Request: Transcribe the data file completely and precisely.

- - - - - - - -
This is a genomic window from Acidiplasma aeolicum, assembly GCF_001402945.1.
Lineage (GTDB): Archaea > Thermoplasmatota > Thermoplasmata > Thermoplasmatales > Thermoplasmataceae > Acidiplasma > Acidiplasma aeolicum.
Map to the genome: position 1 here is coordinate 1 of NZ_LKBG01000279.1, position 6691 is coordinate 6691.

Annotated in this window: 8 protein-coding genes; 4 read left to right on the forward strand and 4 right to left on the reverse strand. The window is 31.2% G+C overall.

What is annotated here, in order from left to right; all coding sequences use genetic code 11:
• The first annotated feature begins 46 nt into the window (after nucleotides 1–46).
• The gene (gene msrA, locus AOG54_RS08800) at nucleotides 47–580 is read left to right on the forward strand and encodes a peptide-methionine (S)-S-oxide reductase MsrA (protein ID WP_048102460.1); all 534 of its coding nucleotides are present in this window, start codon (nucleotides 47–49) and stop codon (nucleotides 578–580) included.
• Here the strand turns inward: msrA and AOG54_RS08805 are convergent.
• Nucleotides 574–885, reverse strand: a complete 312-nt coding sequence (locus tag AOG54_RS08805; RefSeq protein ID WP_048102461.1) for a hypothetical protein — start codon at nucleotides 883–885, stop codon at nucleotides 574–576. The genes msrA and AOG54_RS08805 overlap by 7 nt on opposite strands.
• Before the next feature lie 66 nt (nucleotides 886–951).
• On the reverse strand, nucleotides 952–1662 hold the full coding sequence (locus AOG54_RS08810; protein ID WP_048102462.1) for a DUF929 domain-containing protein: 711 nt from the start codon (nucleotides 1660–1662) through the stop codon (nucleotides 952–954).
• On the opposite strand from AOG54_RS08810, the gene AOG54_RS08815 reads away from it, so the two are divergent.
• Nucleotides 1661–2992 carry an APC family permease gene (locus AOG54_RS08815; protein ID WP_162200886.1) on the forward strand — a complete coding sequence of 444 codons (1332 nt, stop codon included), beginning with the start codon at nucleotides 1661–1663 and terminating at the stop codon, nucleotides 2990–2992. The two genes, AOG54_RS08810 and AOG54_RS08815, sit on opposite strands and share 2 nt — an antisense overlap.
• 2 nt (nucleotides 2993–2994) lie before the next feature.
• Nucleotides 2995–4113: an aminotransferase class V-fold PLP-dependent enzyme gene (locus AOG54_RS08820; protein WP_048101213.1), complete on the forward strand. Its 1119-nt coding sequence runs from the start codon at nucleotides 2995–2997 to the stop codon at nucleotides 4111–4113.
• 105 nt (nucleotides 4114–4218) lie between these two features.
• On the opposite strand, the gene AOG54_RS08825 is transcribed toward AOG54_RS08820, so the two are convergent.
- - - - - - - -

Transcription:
This is a genomic window from Acidiplasma aeolicum, assembly GCF_001402945.1.
Lineage (GTDB): Archaea > Thermoplasmatota > Thermoplasmata > Thermoplasmatales > Thermoplasmataceae > Acidiplasma > Acidiplasma aeolicum.
Map to the genome: position 1 here is coordinate 1 of NZ_LKBG01000279.1, position 6691 is coordinate 6691.

Annotated in this window: 8 protein-coding genes; 4 read left to right on the forward strand and 4 right to left on the reverse strand. The window is 31.2% G+C overall.

What is annotated here, in order from left to right; all coding sequences use genetic code 11:
• The first annotated feature begins 46 nt into the window (after nucleotides 1–46).
• The gene (gene msrA, locus AOG54_RS08800) at nucleotides 47–580 is read left to right on the forward strand and encodes a peptide-methionine (S)-S-oxide reductase MsrA (protein ID WP_048102460.1); all 534 of its coding nucleotides are present in this window, start codon (nucleotides 47–49) and stop codon (nucleotides 578–580) included.
• Here the strand turns inward: msrA and AOG54_RS08805 are convergent.
• Nucleotides 574–885, reverse strand: a complete 312-nt coding sequence (locus tag AOG54_RS08805; RefSeq protein ID WP_048102461.1) for a hypothetical protein — start codon at nucleotides 883–885, stop codon at nucleotides 574–576. The genes msrA and AOG54_RS08805 overlap by 7 nt on opposite strands.
• Before the next feature lie 66 nt (nucleotides 886–951).
• On the reverse strand, nucleotides 952–1662 hold the full coding sequence (locus AOG54_RS08810; protein ID WP_048102462.1) for a DUF929 domain-containing protein: 711 nt from the start codon (nucleotides 1660–1662) through the stop codon (nucleotides 952–954).
• On the opposite strand from AOG54_RS08810, the gene AOG54_RS08815 reads away from it, so the two are divergent.
• Nucleotides 1661–2992 carry an APC family permease gene (locus AOG54_RS08815; protein ID WP_162200886.1) on the forward strand — a complete coding sequence of 444 codons (1332 nt, stop codon included), beginning with the start codon at nucleotides 1661–1663 and terminating at the stop codon, nucleotides 2990–2992. The two genes, AOG54_RS08810 and AOG54_RS08815, sit on opposite strands and share 2 nt — an antisense overlap.
• 2 nt (nucleotides 2993–2994) lie before the next feature.
• Nucleotides 2995–4113: an aminotransferase class V-fold PLP-dependent enzyme gene (locus AOG54_RS08820; protein WP_048101213.1), complete on the forward strand. Its 1119-nt coding sequence runs from the start codon at nucleotides 2995–2997 to the stop codon at nucleotides 4111–4113.
• 105 nt (nucleotides 4114–4218) lie between these two features.
• On the opposite strand, the gene AOG54_RS08825 is transcribed toward AOG54_RS08820, so the two are convergent.